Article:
It’s a time in your life when you love your parents and yet you need to strike out on your own. I’m certain that’s part of the reason why “The Little Mermaid” resonates so well, because she wants to strike out on her own. It’s difficult when Mommy and Daddy want to keep you in the nest. I think both of “The Little Mermaid” movies tap into that.
It really is an ongoing theme with some of the best Disney movies, like “Beauty and the Beast” and “Tangled.” Do you think that Peter Pan resonates because he represents the magic of childhood?
In “Return to Neverland” you’re immediately rooting for Jane [the main character] to reconnect with her childhood. You can feel it coming, and you’re yearning for it, and waiting for how this is going to happen. When it does happen it’s a lot of fun and a very joyful thing. It’s a reverse story of childhood: it’s usually a coming-of-age story. [Our heroine] needs to reconnect with her childhood, and I think that worked fairly well. People appreciate that when they watch the movie.
I think I mentioned before how much I enjoyed the character of Jane and how well you developed her. I was definitely rooting for her to believe again. It’s a charming story.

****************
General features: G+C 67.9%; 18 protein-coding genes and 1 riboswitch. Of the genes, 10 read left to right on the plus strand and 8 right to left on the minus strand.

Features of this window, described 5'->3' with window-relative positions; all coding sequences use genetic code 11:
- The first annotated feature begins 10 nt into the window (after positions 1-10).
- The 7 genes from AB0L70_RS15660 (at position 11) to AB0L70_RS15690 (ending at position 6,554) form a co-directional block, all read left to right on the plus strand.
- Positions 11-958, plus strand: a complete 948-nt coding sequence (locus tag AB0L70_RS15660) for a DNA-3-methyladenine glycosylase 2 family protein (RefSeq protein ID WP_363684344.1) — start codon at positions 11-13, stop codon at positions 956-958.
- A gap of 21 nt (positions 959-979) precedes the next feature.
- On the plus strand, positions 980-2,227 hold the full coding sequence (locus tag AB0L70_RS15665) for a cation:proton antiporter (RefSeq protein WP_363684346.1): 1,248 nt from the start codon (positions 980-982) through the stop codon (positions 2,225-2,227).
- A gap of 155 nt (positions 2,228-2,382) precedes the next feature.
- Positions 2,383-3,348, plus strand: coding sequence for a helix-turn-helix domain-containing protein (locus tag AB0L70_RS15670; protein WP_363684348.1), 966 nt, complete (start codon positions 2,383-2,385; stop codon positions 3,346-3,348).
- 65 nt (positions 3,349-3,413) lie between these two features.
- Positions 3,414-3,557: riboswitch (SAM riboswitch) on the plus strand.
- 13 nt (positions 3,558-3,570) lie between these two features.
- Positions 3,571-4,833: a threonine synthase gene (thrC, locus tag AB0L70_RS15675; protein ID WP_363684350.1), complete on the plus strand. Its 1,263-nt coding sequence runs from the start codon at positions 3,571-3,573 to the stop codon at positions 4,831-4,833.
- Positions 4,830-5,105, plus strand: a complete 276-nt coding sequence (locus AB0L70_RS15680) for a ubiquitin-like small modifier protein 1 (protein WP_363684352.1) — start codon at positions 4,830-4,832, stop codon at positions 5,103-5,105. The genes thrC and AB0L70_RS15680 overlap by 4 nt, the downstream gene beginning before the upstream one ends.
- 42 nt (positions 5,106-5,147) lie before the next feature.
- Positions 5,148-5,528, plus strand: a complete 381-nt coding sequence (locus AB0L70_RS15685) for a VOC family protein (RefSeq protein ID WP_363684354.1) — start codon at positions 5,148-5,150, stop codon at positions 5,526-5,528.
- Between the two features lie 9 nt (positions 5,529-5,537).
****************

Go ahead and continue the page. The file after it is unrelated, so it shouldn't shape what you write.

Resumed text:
Tell us about some of your other projects.
I wrote an episode of “Mickey’s Once Upon a Christmas.” There are three stories in there, and I wrote one of those. I had a really good time doing that because I happened to be in Missouri at the time. I loved Mickey Mouse as a kid, and while I was there writing it I learned that Mickey was born in Missouri. Walt lived in Missouri at the time that he created Mickey Mouse, but Walt wanted to call him Mortimer Mouse. His wife said, “I don’t like that name. How about Mickey?” Walt said, “Oh okay, Mickey!” Walt’s wife came up with Mickey. Mortimer became a character, a bit of a philandering playboy mouse character, sort of a rival for Minnie Mouse. If you have ever seen Mortimer Mouse, he’s quite the dandy, but I had a good time writing that scene [with Mortimer] in the movie.
I do a lot of [family friendly films]. I did “Picture This!” which was an ABC Family movie, and at the time that it aired, I think it was in 2008, it was the second highest rated film on TV. It starred Ashly Tisdale, who was in the very successful series that preceded “Glee.” It’s a really good father-daughter story that came about organically between myself and my daughter, who was begging me to get a new cell phone so that she could send pictures back and forth to her friends.
I remember distinctly when I got the idea for the movie riding along in a convertible. She was in the back seat with a friend giggling, and complaining about her phone. I said, “Okay, picture this, you’re out with your friend. [I call you and ask,] ‘Where are you?’ And you say, ‘I’m at the library studying.’ And I say, ‘Okay, send me a picture.’”